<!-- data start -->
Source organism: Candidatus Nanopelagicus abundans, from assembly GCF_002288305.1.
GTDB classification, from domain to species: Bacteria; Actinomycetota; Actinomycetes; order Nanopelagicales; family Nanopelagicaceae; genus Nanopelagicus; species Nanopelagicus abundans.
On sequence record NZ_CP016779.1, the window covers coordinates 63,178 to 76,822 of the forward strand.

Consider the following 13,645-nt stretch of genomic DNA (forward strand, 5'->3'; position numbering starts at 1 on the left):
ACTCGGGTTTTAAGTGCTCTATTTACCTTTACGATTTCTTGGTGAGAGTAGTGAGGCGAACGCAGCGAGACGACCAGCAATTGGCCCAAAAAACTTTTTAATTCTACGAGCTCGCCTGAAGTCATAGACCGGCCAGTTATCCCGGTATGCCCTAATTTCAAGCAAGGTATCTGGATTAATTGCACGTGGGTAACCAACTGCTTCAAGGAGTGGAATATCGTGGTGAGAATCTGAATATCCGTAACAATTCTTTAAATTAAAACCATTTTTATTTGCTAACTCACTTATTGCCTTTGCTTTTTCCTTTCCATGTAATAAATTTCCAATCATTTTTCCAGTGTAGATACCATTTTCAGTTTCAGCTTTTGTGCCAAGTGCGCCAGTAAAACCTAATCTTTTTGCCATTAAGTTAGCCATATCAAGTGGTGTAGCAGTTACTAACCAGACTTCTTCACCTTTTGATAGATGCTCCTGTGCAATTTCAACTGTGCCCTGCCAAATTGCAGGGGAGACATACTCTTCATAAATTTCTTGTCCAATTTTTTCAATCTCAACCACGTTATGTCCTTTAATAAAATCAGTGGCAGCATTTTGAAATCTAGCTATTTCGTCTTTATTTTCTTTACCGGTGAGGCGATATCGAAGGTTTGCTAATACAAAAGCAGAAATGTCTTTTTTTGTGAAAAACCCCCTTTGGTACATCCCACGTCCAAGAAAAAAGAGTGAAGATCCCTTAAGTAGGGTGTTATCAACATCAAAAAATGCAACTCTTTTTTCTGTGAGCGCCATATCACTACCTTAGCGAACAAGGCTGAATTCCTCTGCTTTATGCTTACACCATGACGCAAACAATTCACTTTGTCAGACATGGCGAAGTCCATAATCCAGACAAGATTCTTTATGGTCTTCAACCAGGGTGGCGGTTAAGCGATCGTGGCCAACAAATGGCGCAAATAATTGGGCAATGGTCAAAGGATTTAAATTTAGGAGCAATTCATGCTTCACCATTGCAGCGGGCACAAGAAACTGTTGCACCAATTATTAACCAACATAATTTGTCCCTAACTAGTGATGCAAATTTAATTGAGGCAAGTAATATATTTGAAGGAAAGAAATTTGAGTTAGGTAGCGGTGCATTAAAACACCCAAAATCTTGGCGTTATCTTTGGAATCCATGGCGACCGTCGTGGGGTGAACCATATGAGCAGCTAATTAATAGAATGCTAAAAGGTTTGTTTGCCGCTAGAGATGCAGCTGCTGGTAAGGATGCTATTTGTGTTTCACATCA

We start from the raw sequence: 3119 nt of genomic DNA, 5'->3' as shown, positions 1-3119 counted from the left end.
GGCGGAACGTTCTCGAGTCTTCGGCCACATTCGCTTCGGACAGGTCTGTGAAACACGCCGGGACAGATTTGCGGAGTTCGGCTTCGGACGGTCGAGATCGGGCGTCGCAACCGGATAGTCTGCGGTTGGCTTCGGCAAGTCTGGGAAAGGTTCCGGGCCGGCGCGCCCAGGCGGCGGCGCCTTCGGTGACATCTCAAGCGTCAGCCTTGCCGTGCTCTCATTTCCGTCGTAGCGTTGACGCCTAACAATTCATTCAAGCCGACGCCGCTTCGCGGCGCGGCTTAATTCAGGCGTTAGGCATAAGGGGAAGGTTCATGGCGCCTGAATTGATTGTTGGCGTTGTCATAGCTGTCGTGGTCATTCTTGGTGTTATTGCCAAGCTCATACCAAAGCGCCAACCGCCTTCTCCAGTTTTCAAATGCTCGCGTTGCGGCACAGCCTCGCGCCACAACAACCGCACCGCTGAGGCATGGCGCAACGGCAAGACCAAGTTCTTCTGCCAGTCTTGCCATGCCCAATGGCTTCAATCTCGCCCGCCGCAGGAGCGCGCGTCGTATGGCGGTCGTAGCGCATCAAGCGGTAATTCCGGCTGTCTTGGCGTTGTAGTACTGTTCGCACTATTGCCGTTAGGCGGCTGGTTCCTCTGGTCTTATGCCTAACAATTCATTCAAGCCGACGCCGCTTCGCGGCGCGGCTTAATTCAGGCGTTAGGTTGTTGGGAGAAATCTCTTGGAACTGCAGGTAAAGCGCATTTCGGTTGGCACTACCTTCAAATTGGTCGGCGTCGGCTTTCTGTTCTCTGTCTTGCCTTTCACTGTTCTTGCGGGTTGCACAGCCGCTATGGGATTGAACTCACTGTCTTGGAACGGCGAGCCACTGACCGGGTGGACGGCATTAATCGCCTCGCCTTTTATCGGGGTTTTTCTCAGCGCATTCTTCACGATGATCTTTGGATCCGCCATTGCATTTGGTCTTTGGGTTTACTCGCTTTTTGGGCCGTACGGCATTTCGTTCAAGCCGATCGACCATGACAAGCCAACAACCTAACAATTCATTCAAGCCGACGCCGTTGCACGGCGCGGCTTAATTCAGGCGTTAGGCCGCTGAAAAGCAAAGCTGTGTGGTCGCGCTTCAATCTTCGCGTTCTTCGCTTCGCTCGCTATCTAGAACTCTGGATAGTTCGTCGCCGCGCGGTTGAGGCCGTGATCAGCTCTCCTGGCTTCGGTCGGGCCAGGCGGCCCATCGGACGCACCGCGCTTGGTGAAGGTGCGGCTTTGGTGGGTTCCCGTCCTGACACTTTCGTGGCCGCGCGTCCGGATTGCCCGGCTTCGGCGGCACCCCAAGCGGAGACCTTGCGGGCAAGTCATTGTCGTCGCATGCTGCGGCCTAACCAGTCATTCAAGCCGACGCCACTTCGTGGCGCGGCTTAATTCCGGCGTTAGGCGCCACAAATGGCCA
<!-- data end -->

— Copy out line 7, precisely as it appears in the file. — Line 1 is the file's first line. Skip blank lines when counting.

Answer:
GGCGGAACGTTCTCGAGTCTTCGGCCACATTCGCTTCGGACAGGTCTGTGAAACACGCCGGGACAGATTTGCGGAGTTCGGCTTCGGACGGTCGAGATCGGGCGTCGCAACCGGATAGTCTGCGGTTGGCTTCGGCAAGTCTGGGAAAGGTTCCGGGCCGGCGCGCCCAGGCGGCGGCGCCTTCGGTGACATCTCAAGCGTCAGCCTTGCCGTGCTCTCATTTCCGTCGTAGCGTTGACGCCTAACAATTCATTCAAGCCGACGCCGCTTCGCGGCGCGGCTTAATTCAGGCGTTAGGCATAAGGGGAAGGTTCATGGCGCCTGAATTGATTGTTGGCGTTGTCATAGCTGTCGTGGTCATTCTTGGTGTTATTGCCAAGCTCATACCAAAGCGCCAACCGCCTTCTCCAGTTTTCAAATGCTCGCGTTGCGGCACAGCCTCGCGCCACAACAACCGCACCGCTGAGGCATGGCGCAACGGCAAGACCAAGTTCTTCTGCCAGTCTTGCCATGCCCAATGGCTTCAATCTCGCCCGCCGCAGGAGCGCGCGTCGTATGGCGGTCGTAGCGCATCAAGCGGTAATTCCGGCTGTCTTGGCGTTGTAGTACTGTTCGCACTATTGCCGTTAGGCGGCTGGTTCCTCTGGTCTTATGCCTAACAATTCATTCAAGCCGACGCCGCTTCGCGGCGCGGCTTAATTCAGGCGTTAGGTTGTTGGGAGAAATCTCTTGGAACTGCAGGTAAAGCGCATTTCGGTTGGCACTACCTTCAAATTGGTCGGCGTCGGCTTTCTGTTCTCTGTCTTGCCTTTCACTGTTCTTGCGGGTTGCACAGCCGCTATGGGATTGAACTCACTGTCTTGGAACGGCGAGCCACTGACCGGGTGGACGGCATTAATCGCCTCGCCTTTTATCGGGGTTTTTCTCAGCGCATTCTTCACGATGATCTTTGGATCCGCCATTGCATTTGGTCTTTGGGTTTACTCGCTTTTTGGGCCGTACGGCATTTCGTTCAAGCCGATCGACCATGACAAGCCAACAACCTAACAATTCATTCAAGCCGACGCCGTTGCACGGCGCGGCTTAATTCAGGCGTTAGGCCGCTGAAAAGCAAAGCTGTGTGGTCGCGCTTCAATCTTCGCGTTCTTCGCTTCGCTCGCTATCTAGAACTCTGGATAGTTCGTCGCCGCGCGGTTGAGGCCGTGATCAGCTCTCCTGGCTTCGGTCGGGCCAGGCGGCCCATCGGACGCACCGCGCTTGGTGAAGGTGCGGCTTTGGTGGGTTCCCGTCCTGACACTTTCGTGGCCGCGCGTCCGGATTGCCCGGCTTCGGCGGCACCCCAAGCGGAGACCTTGCGGGCAAGTCATTGTCGTCGCATGCTGCGGCCTAACCAGTCATTCAAGCCGACGCCACTTCGTGGCGCGGCTTAATTCCGGCGTTAGGCGCCACAAATGGCCA